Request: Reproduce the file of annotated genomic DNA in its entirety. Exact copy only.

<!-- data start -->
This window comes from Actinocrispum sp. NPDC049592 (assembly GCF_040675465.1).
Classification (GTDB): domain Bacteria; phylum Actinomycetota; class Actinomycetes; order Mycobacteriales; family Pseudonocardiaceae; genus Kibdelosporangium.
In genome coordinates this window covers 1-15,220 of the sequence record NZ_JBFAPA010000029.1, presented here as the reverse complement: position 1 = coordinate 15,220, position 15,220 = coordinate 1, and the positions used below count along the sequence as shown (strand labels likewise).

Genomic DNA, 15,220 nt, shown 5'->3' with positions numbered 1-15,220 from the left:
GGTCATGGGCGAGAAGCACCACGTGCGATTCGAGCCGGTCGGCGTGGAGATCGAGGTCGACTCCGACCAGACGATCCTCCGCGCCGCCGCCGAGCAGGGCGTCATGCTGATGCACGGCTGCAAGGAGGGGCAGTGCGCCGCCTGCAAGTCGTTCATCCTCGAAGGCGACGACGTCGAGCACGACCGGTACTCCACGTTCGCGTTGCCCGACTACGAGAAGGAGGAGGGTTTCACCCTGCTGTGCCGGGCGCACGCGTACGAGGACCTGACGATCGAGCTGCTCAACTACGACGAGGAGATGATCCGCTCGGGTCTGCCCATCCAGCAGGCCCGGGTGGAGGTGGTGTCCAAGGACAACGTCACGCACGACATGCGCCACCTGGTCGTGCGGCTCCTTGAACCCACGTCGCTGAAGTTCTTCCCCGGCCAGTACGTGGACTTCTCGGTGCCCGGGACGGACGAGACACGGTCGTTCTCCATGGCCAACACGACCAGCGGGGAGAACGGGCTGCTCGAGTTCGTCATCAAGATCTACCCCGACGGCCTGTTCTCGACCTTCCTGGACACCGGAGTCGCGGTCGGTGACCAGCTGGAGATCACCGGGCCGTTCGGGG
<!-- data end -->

This window comes from Actinocrispum sp. NPDC049592 (assembly GCF_040675465.1).
Classification (GTDB): domain Bacteria; phylum Actinomycetota; class Actinomycetes; order Mycobacteriales; family Pseudonocardiaceae; genus Kibdelosporangium.
In genome coordinates this window covers 1-15,220 of the sequence record NZ_JBFAPA010000029.1, presented here as the reverse complement: position 1 = coordinate 15,220, position 15,220 = coordinate 1, and the positions used below count along the sequence as shown (strand labels likewise).

Genomic DNA, 15,220 nt, shown 5'->3' with positions numbered 1-15,220 from the left:
GGTCATGGGCGAGAAGCACCACGTGCGATTCGAGCCGGTCGGCGTGGAGATCGAGGTCGACTCCGACCAGACGATCCTCCGCGCCGCCGCCGAGCAGGGCGTCATGCTGATGCACGGCTGCAAGGAGGGGCAGTGCGCCGCCTGCAAGTCGTTCATCCTCGAAGGCGACGACGTCGAGCACGACCGGTACTCCACGTTCGCGTTGCCCGACTACGAGAAGGAGGAGGGTTTCACCCTGCTGTGCCGGGCGCACGCGTACGAGGACCTGACGATCGAGCTGCTCAACTACGACGAGGAGATGATCCGCTCGGGTCTGCCCATCCAGCAGGCCCGGGTGGAGGTGGTGTCCAAGGACAACGTCACGCACGACATGCGCCACCTGGTCGTGCGGCTCCTTGAACCCACGTCGCTGAAGTTCTTCCCCGGCCAGTACGTGGACTTCTCGGTGCCCGGGACGGACGAGACACGGTCGTTCTCCATGGCCAACACGACCAGCGGGGAGAACGGGCTGCTCGAGTTCGTCATCAAGATCTACCCCGACGGCCTGTTCTCGACCTTCCTGGACACCGGAGTCGCGGTCGGTGACCAGCTGGAGATCACCGGGCCGTTCGGGG